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The Stolen Crown: The Secret Marriage that Forever Changed the Fate of England Kindle Edition

210 customer reviews

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Editorial Reviews

From Publishers Weekly

Higginbotham's latest historical novel is set during England's turbulent War of the Roses. The title refers to King Edward IV's secret marriage to Elizabeth Woodville, which serves as catalyst to the exploits of the main characters, Woodville's younger sister Katherine and her first husband, Henry Stafford, Duke of Buckingham. Great artistic license is taken in fictionalizing their marriage as a mostly happy one. Those without a strong knowledge of the period will find the book daunting, due to ever-changing alliances and the sheer number of characters, but more knowledgeable readers may find the fruits of Higginbotham's imagination more difficult to swallow. Higginbotham's Henry seems to wander through his life making impolitic outbursts to King Edward, hero-worshipping Richard, and, later, innocently led by Richard's machinations. The majority of the book is narrated by Katherine, whom historians know very little about; she makes an appealing heroine, and those who can suspend disbelief will sympathize quite strongly with this character and the plight of a noble woman in Medieval times.
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From Booklist

Higginbotham, author of The Traitor’s Wife (2009) and Hugh and Bess (2009), hits another historical high note in her latest fictional foray into the British monarchy. This time around, the Wars of the Roses provides the colorful backdrop for a plot oozing with romance, intrigue, and political maneuvering. When her older sister secretly marries King Edward IV, young Katherine Woodville’s life abruptly alters course. When Edward dies, both Kate’s fate and the fate of England are up for grabs as many royal insiders, jockeying for position, join forces with Edward’s younger brother, Richard, Duke of Gloucester, in an effort to seize the throne. Caught up in historical and societal circumstances beyond her control, Kate determines to do everything in her power to keep her family together. This fictional prelude to the Tudor era will appeal to fans of Philippa Gregory’s historicals. --Margaret Flanagan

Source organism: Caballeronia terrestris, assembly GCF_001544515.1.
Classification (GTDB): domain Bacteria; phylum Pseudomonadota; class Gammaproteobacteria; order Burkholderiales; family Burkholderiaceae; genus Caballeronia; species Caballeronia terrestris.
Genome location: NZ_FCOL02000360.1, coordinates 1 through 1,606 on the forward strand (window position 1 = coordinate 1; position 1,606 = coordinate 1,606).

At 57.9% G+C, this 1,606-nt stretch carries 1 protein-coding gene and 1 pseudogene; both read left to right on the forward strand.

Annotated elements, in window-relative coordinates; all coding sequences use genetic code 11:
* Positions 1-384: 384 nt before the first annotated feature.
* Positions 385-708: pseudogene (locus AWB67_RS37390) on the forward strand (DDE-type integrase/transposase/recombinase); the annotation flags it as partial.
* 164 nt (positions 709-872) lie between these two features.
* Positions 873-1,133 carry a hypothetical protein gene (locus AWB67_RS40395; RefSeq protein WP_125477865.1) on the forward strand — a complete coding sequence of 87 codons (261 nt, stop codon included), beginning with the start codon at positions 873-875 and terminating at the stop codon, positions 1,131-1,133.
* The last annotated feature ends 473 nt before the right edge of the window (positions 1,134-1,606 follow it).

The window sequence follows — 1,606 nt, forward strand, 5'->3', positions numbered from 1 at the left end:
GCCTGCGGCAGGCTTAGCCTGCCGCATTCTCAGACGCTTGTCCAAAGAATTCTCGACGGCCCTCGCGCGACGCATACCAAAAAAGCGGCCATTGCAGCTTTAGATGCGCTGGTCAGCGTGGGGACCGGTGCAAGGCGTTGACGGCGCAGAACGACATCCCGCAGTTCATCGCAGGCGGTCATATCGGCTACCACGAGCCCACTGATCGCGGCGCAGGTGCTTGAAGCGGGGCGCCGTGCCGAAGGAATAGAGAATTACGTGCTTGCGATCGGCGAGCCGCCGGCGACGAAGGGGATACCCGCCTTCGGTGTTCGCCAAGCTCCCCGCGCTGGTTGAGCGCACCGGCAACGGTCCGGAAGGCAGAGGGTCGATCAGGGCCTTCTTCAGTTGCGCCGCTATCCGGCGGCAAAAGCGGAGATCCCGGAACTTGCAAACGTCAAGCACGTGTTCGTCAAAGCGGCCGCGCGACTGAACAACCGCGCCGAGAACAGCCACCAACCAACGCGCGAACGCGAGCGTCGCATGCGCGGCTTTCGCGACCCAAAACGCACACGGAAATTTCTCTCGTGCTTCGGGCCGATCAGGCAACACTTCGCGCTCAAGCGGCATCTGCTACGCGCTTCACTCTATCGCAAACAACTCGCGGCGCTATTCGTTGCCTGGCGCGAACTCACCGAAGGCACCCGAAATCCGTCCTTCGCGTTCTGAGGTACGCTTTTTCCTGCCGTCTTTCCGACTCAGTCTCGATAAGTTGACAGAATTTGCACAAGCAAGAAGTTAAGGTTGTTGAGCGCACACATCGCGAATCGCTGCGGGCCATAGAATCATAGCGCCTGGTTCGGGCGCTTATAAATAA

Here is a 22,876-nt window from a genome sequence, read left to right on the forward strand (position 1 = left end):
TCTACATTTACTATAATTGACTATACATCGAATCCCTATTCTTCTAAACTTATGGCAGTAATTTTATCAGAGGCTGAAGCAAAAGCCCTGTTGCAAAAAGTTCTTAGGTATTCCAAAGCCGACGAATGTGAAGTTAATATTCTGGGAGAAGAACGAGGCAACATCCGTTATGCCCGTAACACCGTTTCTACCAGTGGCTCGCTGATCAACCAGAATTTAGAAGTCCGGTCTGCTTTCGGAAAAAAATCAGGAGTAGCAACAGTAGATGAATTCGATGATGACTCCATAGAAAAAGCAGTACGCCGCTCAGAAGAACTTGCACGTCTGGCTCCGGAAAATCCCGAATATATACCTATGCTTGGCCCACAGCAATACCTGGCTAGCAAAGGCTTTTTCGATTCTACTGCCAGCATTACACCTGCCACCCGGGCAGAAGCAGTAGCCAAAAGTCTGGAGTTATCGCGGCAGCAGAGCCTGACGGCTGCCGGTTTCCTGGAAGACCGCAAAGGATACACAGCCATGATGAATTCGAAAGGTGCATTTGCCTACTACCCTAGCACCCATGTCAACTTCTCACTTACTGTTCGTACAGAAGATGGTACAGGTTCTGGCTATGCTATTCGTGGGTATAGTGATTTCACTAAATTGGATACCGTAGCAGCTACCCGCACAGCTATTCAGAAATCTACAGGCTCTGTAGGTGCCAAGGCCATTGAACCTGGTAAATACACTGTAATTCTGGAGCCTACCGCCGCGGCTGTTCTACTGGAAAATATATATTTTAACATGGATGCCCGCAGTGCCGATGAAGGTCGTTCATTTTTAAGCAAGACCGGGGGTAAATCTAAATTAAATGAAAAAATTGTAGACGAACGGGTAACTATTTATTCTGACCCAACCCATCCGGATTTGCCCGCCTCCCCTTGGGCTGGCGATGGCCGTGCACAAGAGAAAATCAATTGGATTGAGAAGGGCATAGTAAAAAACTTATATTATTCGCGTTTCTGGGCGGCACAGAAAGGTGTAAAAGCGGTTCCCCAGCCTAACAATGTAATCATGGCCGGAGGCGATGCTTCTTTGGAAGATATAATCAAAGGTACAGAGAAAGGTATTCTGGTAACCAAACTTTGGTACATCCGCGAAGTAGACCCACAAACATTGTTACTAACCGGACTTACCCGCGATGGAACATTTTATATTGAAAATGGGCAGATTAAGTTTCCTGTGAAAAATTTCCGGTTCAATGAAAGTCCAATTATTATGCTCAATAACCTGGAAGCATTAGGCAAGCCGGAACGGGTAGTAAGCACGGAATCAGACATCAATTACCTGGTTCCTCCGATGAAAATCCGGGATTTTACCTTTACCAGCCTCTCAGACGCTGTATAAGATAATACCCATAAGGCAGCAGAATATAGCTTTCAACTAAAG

Product Details

  • File Size: 1638 KB
  • Print Length: 403 pages
  • Publisher: Sourcebooks Landmark; 1 edition (March 1, 2010)
  • Publication Date: March 1, 2010
  • Sold by: Amazon Digital Services, Inc.
  • Language: English
  • ASIN: B00447872I
  • Text-to-Speech: Enabled
  • X-Ray:
  • Word Wise: Not Enabled
  • Lending: Not Enabled
  • Enhanced Typesetting: Not Enabled
  • Amazon Best Sellers Rank: #31,497 Paid in Kindle Store (See Top 100 Paid in Kindle Store)
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More About the Author

Susan Higginbotham's meticulously researched historical fiction brought to life by her heartfelt writing delights readers. Higginbotham runs her own historical fiction/history blog, History Refreshed by Susan Higginbotham, and owns a bulletin board, Historical Fiction Online. She has worked as an editor and an attorney and lives in Apex, North Carolina, with her family.

Customer Reviews

Most Helpful Customer Reviews

116 of 124 people found the following review helpful By S. McGee TOP 500 REVIEWERVINE VOICE on February 21, 2010
Format: Paperback Verified Purchase
Susan Higginbotham's second major novel (I'm not counting the novella-length Hugh and Bess here) hearkens back to an older tradition of historical fiction, one associated with writers like Margaret Campbell Barnes, Jan Westcott or even Jean Plaidy, one characterized by a straightforward recounting of a straightforward series of historic events. That has its pros and its cons -- the "pros" including the fact that it's impeccably researched and detailed, the "cons" lying mostly in what isn't there, rather than what is.

At its heart, this is the story of a ill-fated trio: Harry, Duke of Buckingham by birth (but, with a Lancastrian background, kept out of the center of power); his friend, Richard, Duke of Gloucester, brother to the new Yorkist King, and the young Katherine Woodville, sister to the new Yorkist queen and chosen as Harry's wife by her new brother-in-law, the king. It's a tale of sharply divided loyalties -- not Kate's, as the cover seems to suggest, but rather those of Harry. For when, in 1483, King Edward IV dies unexpectedly leaving his 13-year-old son as heir, Harry is torn between his allegiance to his wife, and his vow to be a blood brother to Richard, who has ambitions of his own vis-a-vis the crown.